On the center photo of page 43 measure the distance between the two images nearest the 20 cm position of the larger, heavier ball on the left. Use bottom to bottom measurements as shown in a previous figure.
Repeat for the two images nearest the bottom left of the photo on page 43. Scale these distances to actual displacements by multiplying the photo distances by the appropriate scale factor determined in Part A.
Now calculate the acceleration of gravity from the change in velocity divided by the total time between the two pairs of images. The equation is g = (voy-vy)/t from the above equation list. The total time is determined from the number of spaces between images. Count the first space (roughly between the 19 and 20 cm marks) as the zero for the starting point, the next space as one, and continuing to the last interval that occurs between the 50 and 60 cm marks. Each space is again worth 1/30 s.
Compare the value of g determined experimentally with the known value of 9.8 m/s2 by taking the difference between the two numbers then dividing by the known value and multiplying by 100.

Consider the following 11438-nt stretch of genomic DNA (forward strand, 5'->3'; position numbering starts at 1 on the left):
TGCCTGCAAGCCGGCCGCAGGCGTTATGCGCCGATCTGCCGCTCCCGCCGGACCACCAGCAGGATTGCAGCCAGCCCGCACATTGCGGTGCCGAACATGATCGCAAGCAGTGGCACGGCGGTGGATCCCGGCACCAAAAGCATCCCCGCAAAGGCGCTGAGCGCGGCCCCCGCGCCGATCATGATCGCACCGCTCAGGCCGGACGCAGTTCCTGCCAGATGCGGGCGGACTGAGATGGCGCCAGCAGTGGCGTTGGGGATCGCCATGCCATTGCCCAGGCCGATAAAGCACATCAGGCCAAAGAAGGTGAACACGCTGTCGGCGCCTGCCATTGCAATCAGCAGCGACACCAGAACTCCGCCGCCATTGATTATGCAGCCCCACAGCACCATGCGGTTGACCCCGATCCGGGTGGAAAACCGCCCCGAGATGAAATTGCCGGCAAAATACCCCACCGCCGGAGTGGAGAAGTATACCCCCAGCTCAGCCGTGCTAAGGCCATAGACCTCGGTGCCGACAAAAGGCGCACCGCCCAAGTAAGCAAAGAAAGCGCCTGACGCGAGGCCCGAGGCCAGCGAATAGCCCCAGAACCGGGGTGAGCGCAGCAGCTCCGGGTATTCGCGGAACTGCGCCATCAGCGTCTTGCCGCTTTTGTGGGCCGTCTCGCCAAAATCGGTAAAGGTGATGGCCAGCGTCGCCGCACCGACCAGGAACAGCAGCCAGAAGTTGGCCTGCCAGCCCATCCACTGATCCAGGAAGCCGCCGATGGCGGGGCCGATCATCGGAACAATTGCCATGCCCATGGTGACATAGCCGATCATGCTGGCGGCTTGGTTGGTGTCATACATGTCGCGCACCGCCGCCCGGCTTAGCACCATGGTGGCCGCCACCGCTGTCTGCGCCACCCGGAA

% difference = (gexp -9.8)/9.8 x 100
Round this % to 1 1/2 digits for percents less than 20 % (one digit unless the first significant figure is 1 then use two digits). Examples 0.013 %, 0.7 %, 1.8 %, 4 %, 19%. For % greater than 20 % use two digits. Example 37 %
By actual measurement on the photo : 17 mm = 10 cm
Scale : 1 mm = 10/17 cm
Actual spacing on the photo between two images near 20 cm mark = 12mm (lower edge to lower edge)
Displacement between the two positions = 12 x 10/17 = 7.06 ...
In this interesting problem on free fall of an object, photographs of the position of the object are given. The problem has been solved by actual measurements on the photographs.